In my last post, I talked about how there may not be a whole lot of “original” compositions left of the “icons” (especially considering the vast numbers of photographs taken of them!). While I may not be the most authoritative person to speak about making fine images of anything, there were two themes that struck me in the discussion of that post.
First, maybe instead of shooting the icons for the sake that they’re icons, perhaps we should look around and find new ones. While I surely haven’t created any new icons with my photography, over the last 1.5 years or so, I’ve made a strong effort to “peel the reptilian scales from my eyes” and look around me. For instance, last week, I was standing in El Cap Meadow in Yosemite, when I turned around to get something out of my bag, and saw this fantastic fog coming in from the river behind me. Despite the fact I was standing at the base of a true icon, I gladly ignored it for a few minutes to make this image:
The other theme that came out of my last post was trying new interpretations of the well-photographed icons. As it happens, one of my New Years Resolutions for 2010 is to focus more on the “intimate landscape” present within the grander one. While in Yosemite last week, I looked for the intimacy present in the landscape and found it was all around me. Here are a couple of my intimate interpretations of some icons:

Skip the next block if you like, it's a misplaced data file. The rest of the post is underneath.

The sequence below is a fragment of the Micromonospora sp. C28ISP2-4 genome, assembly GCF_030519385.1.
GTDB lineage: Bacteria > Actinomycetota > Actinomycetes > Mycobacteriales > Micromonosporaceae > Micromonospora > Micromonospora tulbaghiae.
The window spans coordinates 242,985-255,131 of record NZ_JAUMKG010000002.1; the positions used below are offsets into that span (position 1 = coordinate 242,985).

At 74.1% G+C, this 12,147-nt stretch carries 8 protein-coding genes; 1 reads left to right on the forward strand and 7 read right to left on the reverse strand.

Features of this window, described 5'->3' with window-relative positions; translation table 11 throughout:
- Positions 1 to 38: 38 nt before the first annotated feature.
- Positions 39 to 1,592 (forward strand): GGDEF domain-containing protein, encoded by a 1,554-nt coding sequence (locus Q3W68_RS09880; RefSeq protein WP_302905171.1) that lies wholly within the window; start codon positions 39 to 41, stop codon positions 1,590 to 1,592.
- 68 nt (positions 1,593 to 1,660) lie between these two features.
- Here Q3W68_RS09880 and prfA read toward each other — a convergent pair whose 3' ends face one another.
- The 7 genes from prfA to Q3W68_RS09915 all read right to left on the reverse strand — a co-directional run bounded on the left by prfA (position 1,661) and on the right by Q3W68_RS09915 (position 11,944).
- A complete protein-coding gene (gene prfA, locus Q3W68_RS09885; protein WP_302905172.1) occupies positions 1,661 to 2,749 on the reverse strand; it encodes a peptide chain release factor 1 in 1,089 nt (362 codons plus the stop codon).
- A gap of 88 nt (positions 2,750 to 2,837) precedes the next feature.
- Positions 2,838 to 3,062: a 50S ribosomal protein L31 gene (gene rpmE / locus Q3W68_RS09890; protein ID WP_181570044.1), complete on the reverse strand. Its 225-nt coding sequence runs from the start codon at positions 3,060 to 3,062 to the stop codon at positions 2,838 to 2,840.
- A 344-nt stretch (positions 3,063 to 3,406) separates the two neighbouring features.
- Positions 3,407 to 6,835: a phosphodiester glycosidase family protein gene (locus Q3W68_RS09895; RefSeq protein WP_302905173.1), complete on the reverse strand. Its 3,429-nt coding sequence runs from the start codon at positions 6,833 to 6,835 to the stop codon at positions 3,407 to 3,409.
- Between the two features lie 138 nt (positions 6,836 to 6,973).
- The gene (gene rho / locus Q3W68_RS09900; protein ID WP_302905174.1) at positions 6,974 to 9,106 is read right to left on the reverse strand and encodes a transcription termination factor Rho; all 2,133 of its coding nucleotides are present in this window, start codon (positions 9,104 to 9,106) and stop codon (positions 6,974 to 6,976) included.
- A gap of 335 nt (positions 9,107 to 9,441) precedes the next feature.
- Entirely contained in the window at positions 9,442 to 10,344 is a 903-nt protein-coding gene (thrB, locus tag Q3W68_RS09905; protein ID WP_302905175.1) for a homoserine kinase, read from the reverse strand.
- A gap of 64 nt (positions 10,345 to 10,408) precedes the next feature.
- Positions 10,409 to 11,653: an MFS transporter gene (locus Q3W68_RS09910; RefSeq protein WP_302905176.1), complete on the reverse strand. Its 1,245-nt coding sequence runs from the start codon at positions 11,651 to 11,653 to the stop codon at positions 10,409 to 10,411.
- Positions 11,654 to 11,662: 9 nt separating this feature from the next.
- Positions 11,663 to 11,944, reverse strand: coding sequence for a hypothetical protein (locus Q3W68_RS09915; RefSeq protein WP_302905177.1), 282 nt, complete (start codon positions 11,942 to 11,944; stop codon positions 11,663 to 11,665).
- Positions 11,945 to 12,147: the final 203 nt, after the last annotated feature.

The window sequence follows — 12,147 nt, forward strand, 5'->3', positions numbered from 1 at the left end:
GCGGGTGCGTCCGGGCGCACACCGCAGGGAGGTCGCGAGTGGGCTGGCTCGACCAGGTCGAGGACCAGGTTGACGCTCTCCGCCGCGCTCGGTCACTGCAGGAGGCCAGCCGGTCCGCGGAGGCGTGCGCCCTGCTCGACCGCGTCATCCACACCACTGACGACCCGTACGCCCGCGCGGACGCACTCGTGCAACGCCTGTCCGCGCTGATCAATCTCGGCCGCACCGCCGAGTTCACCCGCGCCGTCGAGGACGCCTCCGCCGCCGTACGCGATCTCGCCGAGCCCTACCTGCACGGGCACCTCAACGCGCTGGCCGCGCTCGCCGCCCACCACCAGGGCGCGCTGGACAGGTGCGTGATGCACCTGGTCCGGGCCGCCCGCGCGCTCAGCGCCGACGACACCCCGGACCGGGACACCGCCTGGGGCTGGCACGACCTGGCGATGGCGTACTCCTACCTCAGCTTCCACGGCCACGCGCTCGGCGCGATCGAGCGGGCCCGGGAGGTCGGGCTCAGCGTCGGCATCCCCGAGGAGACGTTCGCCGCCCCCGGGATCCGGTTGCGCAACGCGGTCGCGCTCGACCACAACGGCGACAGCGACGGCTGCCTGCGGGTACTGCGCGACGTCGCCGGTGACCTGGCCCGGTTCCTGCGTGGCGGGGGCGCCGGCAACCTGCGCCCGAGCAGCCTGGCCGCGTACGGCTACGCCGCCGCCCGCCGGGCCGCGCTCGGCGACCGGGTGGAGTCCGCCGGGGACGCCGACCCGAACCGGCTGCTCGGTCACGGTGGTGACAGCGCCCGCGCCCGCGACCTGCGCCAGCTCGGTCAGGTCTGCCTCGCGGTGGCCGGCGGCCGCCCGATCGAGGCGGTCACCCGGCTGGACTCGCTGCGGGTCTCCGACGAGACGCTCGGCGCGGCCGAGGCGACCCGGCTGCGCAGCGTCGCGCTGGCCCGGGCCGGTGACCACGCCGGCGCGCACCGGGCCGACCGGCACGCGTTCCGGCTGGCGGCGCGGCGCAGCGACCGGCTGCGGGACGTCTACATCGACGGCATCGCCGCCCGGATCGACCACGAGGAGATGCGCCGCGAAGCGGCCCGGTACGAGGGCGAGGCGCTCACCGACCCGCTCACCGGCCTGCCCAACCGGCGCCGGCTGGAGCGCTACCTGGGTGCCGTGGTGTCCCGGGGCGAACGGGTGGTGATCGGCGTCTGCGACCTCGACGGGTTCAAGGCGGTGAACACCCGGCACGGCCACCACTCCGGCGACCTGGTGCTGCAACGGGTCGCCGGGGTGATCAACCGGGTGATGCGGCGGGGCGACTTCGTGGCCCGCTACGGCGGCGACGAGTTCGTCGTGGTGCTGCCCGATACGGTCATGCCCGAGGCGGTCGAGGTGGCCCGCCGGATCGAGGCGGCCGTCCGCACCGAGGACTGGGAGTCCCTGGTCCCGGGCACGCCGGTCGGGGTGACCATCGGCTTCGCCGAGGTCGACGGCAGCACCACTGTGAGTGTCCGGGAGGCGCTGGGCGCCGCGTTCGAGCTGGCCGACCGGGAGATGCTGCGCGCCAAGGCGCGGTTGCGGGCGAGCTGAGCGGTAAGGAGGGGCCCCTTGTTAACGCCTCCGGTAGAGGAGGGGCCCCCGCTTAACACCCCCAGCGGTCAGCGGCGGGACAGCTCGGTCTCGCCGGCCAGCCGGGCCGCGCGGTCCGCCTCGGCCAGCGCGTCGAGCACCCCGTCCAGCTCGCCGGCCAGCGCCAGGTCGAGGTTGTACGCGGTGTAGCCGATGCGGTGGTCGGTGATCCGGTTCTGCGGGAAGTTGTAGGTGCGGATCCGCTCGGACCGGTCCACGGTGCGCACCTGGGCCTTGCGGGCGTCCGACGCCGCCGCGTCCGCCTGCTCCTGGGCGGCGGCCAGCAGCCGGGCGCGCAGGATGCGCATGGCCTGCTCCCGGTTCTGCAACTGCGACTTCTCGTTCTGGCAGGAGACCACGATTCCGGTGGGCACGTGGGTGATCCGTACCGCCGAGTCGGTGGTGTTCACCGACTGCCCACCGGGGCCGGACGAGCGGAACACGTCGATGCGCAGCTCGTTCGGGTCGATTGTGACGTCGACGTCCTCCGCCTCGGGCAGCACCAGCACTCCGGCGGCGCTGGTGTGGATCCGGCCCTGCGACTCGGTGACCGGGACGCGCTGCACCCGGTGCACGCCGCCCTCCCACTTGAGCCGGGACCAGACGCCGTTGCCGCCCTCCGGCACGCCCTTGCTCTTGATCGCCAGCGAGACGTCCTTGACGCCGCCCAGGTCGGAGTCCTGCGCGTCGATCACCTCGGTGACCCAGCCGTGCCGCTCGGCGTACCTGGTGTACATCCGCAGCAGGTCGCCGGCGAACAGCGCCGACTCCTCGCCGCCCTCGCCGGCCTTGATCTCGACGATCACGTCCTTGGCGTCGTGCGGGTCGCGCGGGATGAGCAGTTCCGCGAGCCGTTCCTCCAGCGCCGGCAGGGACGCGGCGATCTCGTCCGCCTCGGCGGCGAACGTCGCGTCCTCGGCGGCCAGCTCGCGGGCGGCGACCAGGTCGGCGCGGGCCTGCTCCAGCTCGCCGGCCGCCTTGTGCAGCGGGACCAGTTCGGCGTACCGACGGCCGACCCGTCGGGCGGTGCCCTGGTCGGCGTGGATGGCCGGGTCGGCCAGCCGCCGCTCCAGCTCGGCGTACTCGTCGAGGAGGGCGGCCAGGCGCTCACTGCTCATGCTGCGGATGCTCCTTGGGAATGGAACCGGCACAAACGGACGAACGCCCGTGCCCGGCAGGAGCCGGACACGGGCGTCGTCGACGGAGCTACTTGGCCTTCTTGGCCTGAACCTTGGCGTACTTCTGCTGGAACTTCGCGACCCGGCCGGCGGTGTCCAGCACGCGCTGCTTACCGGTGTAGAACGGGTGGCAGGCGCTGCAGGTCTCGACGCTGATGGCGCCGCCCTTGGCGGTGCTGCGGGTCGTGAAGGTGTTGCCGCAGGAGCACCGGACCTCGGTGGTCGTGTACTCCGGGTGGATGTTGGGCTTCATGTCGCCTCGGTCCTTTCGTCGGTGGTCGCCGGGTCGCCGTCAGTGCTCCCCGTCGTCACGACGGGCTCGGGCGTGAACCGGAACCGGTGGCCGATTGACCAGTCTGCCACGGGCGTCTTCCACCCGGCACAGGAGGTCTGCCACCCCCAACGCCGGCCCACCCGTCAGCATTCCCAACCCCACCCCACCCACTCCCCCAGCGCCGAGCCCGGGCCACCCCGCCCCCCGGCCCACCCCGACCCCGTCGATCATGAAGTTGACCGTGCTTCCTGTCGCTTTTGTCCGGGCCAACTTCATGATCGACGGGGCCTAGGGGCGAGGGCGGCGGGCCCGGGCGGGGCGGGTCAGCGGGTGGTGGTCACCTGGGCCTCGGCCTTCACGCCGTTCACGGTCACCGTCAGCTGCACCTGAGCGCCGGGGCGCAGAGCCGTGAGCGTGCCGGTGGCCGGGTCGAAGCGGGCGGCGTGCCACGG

And one for the bonus round, can you guess what icon this is (it would be easy enough to cheat, but that wouldn’t be any fun!)?
Here’s to making an effort to “see” the icons in a different way. While I still don’t believe there’s anything wrong with shooting them as is, challenge yourself to see them differently–you might just love what comes out of the effort.